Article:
Founded in the mid-1980s, the Greyhound Adoption Center has found homes for more than 6,000 racing greyhounds and greyhound mixes. Although greyhound racing has been around for years, it sees some inhumane aspects, including puppy mills, poor treatment and excessive euthanasia. Thousands of dogs suffer serious injuries on the racetrack, and injured dogs – or even those who have aged past their racing potential – are often euthanized.

The Greyhound Adoption Center, and organizations like it, have saved thousands of lives by rescuing greyhounds, treating their injuries if necessary, and finding homes for them. Some of the most common injuries Rigg sees are broken legs, which are typically splinted with heavy casts that can cause further discomfort and difficulty for the fine-boned dogs. When he heard about Krishnan’s lightweight, custom-made 3D printed splints, he wanted to learn more.

“At first I thought it was probably a long shot, but the more contact we had with Nikita, the more we realized how incredibly clever she was, what a great attitude she has and what a great idea she came up with,” Rigg said.


[Image: Creature Comfort & Care]

Krishnan has now designed and printed splints for two dogs at the center, and is working on a set of 10 custom two-part splints that can be adjusted to fit the legs of nearly any size of dog. Her services don’t stop at dogs, either. Since word of her company spread, she has acquired additional clients, including the Living Coast Discovery Center, home to a Cooper’s hawk with a paralyzed leg. She is currently working on the third prototype of a prosthetic boot for the bird.

She’s also working with the San Diego Zoo Institute for Conservation Research; David O’Connor, a coordinator for the institute, is part of the advisory board for Creature Comfort & Care, and he gave Krishnan the idea for her next project, a bird feeder that prevents the introduction of bacteria into the food supply. In one year, Krishnan’s startup has gone from an idea to a thriving business.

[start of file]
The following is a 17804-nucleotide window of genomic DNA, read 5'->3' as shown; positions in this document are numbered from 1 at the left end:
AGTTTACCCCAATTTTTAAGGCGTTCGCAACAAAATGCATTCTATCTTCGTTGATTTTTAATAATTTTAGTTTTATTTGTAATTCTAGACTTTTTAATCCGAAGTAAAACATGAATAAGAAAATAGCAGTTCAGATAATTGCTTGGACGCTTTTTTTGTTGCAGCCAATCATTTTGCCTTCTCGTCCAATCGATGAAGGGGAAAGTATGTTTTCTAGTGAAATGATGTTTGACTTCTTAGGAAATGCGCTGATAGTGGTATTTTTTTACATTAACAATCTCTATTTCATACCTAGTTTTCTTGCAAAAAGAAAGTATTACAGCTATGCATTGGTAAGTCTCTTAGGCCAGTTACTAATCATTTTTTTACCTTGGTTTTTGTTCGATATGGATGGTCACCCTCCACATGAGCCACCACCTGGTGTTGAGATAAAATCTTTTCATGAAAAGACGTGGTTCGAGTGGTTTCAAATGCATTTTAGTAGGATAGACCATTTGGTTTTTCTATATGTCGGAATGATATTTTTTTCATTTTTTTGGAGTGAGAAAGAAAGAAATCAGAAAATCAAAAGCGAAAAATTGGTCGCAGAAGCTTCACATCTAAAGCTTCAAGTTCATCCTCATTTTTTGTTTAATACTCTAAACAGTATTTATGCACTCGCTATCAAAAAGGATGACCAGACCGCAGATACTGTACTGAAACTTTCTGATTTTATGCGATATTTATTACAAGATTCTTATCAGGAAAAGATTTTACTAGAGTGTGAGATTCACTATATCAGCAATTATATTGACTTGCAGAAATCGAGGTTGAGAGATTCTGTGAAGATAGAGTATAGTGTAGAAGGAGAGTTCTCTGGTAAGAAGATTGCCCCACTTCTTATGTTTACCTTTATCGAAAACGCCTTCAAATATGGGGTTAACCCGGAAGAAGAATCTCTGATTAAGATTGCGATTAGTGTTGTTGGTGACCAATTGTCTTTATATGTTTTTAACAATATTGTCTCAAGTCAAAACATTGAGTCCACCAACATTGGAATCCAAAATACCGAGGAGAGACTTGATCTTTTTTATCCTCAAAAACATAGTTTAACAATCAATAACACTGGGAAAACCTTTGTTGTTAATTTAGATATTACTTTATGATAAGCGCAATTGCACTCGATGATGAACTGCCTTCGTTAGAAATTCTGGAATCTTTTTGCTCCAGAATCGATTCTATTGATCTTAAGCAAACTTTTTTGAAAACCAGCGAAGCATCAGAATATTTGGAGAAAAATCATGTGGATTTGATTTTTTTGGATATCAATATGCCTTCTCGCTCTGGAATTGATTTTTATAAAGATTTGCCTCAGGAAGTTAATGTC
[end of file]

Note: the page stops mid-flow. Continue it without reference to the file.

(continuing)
Since it only costs a dollar or two to produce a 3D printed splint, money isn’t a concern, so Krishnan can continue providing care for free – her only concern is time, as she balances her work with school, tennis and piano lessons. For help, she has enlisted her younger sister Sarina, who now serves as the organization’s vice president. Krishnan plans to keep Creature Comfort & Care running when she goes to college, where she hopes to pursue medicine or engineering.

Krishnan is the latest example of some incredible entrepreneurship shown by kids and teens with 3D printers. When I was 16, I was mostly writing terrible poetry and moping around the house; Krishnan is saving lives as the president of an IRS-approved nonprofit. There have always been young people with big ideas, drive and ambition, but 3D printing and other technology are making it easier for them to make those big ideas into reality. I can only imagine what else Krishnan and others like her will go on to accomplish. Kids with minds and hearts like hers certainly make the future seem brighter. Discuss further in the 3D Printed Prosthetics for Animals forum over at

[Sources: San Diego Union-Tribune / Creature Comfort & Care]